+#endif
 	cache->len = 0;
 }
 
@@ -1334,8 +1353,13 @@ static __rte_always_inline void
 rte_mempool_do_generic_put(struct rte_mempool *mp, void * const *obj_table,
 			   unsigned int n, struct rte_mempool_cache *cache)
 {
+#ifdef RTE_MEMPOOL_INDEX_BASED_LCORE_CACHE
+	uint32_t *cache_objs;
+	void *base_value;
+	uint32_t i;
+#else
 	void **cache_objs;
-
+#endif
 	/* increment stat now, adding in mempool always success */
 	RTE_MEMPOOL_STAT_ADD(mp, put_bulk, 1);
 	RTE_MEMPOOL_STAT_ADD(mp, put_objs, n);
@@ -1344,7 +1368,13 @@ rte_mempool_do_generic_put(struct rte_mempool *mp, void * const *obj_table,
 	if (unlikely(cache == NULL || n > RTE_MEMPOOL_CACHE_MAX_SIZE))
 		goto ring_enqueue;
 
+#ifdef RTE_MEMPOOL_INDEX_BASED_LCORE_CACHE
+	cache_objs = (uint32_t *) cache->objs;
+	cache_objs = &cache_objs[cache->len];
+	base_value = mp->pool_base_value;
+#else
 	cache_objs = &cache->objs[cache->len];
+#endif
 
 	/*
 	 * The cache follows the following algorithm
@@ -1354,13 +1384,40 @@ rte_mempool_do_generic_put(struct rte_mempool *mp, void * const *obj_table,
 	 */
 
 	/* Add elements back into the cache */
+
+#ifdef RTE_MEMPOOL_INDEX_BASED_LCORE_CACHE
+#if defined __ARM_NEON
+	uint64x2_t v_obj_table;
+	uint64x2_t v_base_value = vdupq_n_u64((uint64_t)base_value);
+	uint32x2_t v_cache_objs;
+
+	for (i = 0; i < (n & ~0x1); i += 2) {
+		v_obj_table = vld1q_u64((const uint64_t *)&obj_table[i]);
+		v_cache_objs = vqmovn_u64(vsubq_u64(v_obj_table, v_base_value));
+		vst1_u32(cache_objs + i, v_cache_objs);
+	}
+	if (n & 0x1) {
+		cache_objs[i] = (uint32_t) RTE_PTR_DIFF(obj_table[i], base_value);
+	}
+#else
+	for (i = 0; i < n; i++) {
+		cache_objs[i] = (uint32_t) RTE_PTR_DIFF(obj_table[i], base_value);
+	}
+#endif
+#else
 	rte_memcpy(&cache_objs[0], obj_table, sizeof(void *) * n);
+#endif
 
 	cache->len += n;
 
 	if (cache->len >= cache->flushthresh) {
+#ifdef RTE_MEMPOOL_INDEX_BASED_LCORE_CACHE
+		rte_mempool_ops_enqueue_bulk(mp, obj_table + cache->len - cache->size,
+				cache->len - cache->size);
+#else
 		rte_mempool_ops_enqueue_bulk(mp, &cache->objs[cache->size],
 				cache->len - cache->size);
+#endif
 		cache->len = cache->size;
 	}
 
@@ -1461,13 +1518,22 @@ rte_mempool_do_generic_get(struct rte_mempool *mp, void **obj_table,
 {
 	int ret;
 	uint32_t index, len;
+#ifdef RTE_MEMPOOL_INDEX_BASED_LCORE_CACHE
+	uint32_t i;
+	uint32_t *cache_objs;
+#else
 	void **cache_objs;
-
+#endif
 	/* No cache provided or cannot be satisfied from cache */
 	if (unlikely(cache == NULL || n >= cache->size))
 		goto ring_dequeue;
 
+#ifdef RTE_MEMPOOL_INDEX_BASED_LCORE_CACHE
+	void *base_value = mp->pool_base_value;
+	cache_objs = (uint32_t *) cache->objs;
+#else
 	cache_objs = cache->objs;
+#endif
 
 	/* Can this be satisfied from the cache? */
 	if (cache->len < n) {
@@ -1475,8 +1541,14 @@ rte_mempool_do_generic_get(struct rte_mempool *mp, void **obj_table,
 		uint32_t req = n + (cache->size - cache->len);
 
 		/* How many do we require i.e. number to fill the cache + the request */
+#ifdef RTE_MEMPOOL_INDEX_BASED_LCORE_CACHE
+		void *temp_objs[RTE_MEMPOOL_CACHE_MAX_SIZE * 3]; /**< Cache objects */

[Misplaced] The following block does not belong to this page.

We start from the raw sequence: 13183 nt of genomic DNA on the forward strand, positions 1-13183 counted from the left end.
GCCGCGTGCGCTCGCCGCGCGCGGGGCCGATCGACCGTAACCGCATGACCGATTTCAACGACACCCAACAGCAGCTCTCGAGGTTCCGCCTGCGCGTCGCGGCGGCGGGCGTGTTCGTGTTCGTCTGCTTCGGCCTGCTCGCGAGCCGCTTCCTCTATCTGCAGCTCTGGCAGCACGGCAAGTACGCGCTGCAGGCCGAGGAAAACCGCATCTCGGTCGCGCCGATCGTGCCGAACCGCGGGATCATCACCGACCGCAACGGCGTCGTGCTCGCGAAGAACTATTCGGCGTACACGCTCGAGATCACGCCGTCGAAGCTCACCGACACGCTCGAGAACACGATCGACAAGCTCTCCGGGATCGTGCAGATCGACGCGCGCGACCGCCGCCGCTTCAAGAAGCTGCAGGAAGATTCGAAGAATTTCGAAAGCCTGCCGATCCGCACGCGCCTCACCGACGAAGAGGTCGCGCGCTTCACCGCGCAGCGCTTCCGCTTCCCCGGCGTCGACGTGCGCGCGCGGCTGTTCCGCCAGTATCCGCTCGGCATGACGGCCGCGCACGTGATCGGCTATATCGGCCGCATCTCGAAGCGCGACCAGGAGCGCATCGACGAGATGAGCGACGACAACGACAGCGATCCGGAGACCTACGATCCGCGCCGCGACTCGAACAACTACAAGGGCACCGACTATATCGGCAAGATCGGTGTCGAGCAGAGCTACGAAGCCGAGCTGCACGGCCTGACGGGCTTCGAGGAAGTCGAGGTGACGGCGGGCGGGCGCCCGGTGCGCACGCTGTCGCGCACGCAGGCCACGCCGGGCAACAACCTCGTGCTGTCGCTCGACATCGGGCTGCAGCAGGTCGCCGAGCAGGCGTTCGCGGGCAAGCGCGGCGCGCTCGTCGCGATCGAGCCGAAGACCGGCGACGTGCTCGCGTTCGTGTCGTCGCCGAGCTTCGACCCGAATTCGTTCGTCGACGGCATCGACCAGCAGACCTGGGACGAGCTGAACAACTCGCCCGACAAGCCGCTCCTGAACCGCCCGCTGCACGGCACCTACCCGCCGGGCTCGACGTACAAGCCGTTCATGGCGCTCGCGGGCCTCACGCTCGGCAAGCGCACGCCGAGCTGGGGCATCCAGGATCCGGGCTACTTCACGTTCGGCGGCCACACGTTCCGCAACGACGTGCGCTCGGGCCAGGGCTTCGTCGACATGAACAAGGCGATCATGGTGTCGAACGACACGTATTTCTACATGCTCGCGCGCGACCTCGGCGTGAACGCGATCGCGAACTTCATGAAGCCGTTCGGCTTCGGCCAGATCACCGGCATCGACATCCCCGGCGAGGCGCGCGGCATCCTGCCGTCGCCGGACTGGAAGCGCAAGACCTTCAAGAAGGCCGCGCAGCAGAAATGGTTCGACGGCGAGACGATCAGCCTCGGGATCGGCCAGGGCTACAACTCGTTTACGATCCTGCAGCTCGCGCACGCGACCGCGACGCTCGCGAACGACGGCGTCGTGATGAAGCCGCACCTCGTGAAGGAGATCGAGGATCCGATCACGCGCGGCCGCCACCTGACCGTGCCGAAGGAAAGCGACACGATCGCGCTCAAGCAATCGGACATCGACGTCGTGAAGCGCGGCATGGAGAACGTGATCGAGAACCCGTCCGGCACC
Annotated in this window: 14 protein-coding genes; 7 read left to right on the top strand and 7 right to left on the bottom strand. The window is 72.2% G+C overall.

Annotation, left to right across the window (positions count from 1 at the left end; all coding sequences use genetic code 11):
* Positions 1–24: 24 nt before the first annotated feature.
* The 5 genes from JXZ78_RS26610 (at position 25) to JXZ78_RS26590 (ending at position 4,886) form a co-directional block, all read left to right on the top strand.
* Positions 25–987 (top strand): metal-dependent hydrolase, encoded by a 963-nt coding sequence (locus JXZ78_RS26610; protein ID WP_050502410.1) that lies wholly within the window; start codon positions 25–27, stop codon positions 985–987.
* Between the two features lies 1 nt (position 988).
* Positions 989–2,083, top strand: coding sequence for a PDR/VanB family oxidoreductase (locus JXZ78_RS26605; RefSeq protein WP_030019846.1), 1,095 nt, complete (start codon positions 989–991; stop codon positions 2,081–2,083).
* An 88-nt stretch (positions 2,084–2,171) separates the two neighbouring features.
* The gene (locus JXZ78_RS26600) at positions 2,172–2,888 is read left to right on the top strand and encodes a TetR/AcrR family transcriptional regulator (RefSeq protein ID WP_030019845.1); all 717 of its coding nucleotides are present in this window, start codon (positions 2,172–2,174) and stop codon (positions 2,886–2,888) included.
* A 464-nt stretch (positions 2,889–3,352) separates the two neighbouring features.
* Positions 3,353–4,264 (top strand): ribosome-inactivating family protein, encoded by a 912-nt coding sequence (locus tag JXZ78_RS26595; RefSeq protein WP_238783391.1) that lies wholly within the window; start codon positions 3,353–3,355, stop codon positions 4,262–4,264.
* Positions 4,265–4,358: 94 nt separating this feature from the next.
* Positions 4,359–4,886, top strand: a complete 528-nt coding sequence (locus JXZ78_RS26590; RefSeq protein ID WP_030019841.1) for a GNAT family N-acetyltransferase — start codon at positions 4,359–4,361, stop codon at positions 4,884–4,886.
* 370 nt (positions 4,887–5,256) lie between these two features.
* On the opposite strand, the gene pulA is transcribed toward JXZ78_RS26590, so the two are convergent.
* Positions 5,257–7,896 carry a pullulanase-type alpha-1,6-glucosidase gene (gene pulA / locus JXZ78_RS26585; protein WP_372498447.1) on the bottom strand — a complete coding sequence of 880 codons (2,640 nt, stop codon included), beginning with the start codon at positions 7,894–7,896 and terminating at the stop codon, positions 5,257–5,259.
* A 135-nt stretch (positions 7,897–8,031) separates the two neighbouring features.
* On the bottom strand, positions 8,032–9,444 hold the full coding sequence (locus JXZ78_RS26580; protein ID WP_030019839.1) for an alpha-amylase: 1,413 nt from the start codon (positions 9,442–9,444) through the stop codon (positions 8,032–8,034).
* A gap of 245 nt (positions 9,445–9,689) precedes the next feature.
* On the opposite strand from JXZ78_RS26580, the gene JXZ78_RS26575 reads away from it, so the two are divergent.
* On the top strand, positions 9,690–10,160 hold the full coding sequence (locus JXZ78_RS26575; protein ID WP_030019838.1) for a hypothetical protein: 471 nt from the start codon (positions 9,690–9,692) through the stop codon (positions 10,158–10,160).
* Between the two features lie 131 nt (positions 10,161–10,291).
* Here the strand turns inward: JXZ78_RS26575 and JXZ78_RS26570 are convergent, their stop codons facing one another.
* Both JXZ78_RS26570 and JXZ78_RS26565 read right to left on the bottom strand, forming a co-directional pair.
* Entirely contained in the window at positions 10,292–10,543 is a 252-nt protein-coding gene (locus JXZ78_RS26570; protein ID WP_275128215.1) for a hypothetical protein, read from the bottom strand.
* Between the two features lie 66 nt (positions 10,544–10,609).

+		ret = rte_mempool_ops_dequeue_bulk(mp,
+			temp_objs, req);
+#else
 		ret = rte_mempool_ops_dequeue_bulk(mp,
 			&cache->objs[cache->len], req);
+#endif
 		if (unlikely(ret < 0)) {
 			/*
 			 * In the off chance that we are buffer constrained,
@@ -1487,12 +1559,50 @@ rte_mempool_do_generic_get(struct rte_mempool *mp, void **obj_table,
 			goto ring_dequeue;
 		}
 
+#ifdef RTE_MEMPOOL_INDEX_BASED_LCORE_CACHE
+		len = cache->len;
+		for (i = 0; i < req; ++i, ++len) {
+			cache_objs[len] = (uint32_t) RTE_PTR_DIFF(temp_objs[i],
+								base_value);
+		}
+#endif
 		cache->len += req;
 	}
 
 	/* Now fill in the response ... */
+#ifdef RTE_MEMPOOL_INDEX_BASED_LCORE_CACHE
+#if defined __ARM_NEON
+	uint64x2_t v_obj_table;
+	uint64x2_t v_cache_objs;
+	uint64x2_t v_base_value = vdupq_n_u64((uint64_t)base_value);
+
+	for (index = 0, len = cache->len - 1; index < (n & ~0x3); index += 4,
+						len -= 4, obj_table += 4) {
+		v_cache_objs = vmovl_u32(vld1_u32(cache_objs + len - 1));
+		v_obj_table = vaddq_u64(v_cache_objs, v_base_value);
+		vst1q_u64((uint64_t *)obj_table, v_obj_table);
+		v_cache_objs = vmovl_u32(vld1_u32(cache_objs + len - 3));
+		v_obj_table = vaddq_u64(v_cache_objs, v_base_value);
+		vst1q_u64((uint64_t *)(obj_table + 2), v_obj_table);
+	}
+	switch (n & 0x3) {
+	case 3:
+		*(obj_table++) = (void *) RTE_PTR_ADD(base_value, cache_objs[len--]);
+								/* fallthrough */
+	case 2:
+		*(obj_table++) = (void *) RTE_PTR_ADD(base_value, cache_objs[len--]);
+								/* fallthrough */
+	case 1:
+		*(obj_table++) = (void *) RTE_PTR_ADD(base_value, cache_objs[len--]);
+	}
+#else
+	for (index = 0, len = cache->len - 1; index < n; ++index, len--, obj_table++)
+		*obj_table = (void *) RTE_PTR_ADD(base_value, cache_objs[len]);
+#endif
+#else
 	for (index = 0, len = cache->len - 1; index < n; ++index, len--, obj_table++)
 		*obj_table = cache_objs[len];
+#endif
 
 	cache->len -= n;
 
diff --git a/lib/mempool/rte_mempool_ops_default.c b/lib/mempool/rte_mempool_ops_default.c
index 22fccf9d7619..3543cad9d4ce 100644
--- a/lib/mempool/rte_mempool_ops_default.c
+++ b/lib/mempool/rte_mempool_ops_default.c
@@ -127,6 +127,13 @@ rte_mempool_op_populate_helper(struct rte_mempool *mp, unsigned int flags,
 		obj = va + off;
 		obj_cb(mp, obj_cb_arg, obj,
 		       (iova == RTE_BAD_IOVA) ? RTE_BAD_IOVA : (iova + off));
+#ifdef RTE_MEMPOOL_INDEX_BASED_LCORE_CACHE
+		/* Store pool base value to calculate indices for index-based
+		 * lcore cache implementation
+		 */
+		if (i == 0)
+			mp->pool_base_value = obj;
+#endif
 		rte_mempool_ops_enqueue_bulk(mp, &obj, 1);
 		off += mp->elt_size + mp->trailer_size;
 	}
-- 
2.25.1


^ permalink raw reply	[flat|nested] 46+ messages in thread

* RE: [PATCH 0/1] mempool: implement index-based per core cache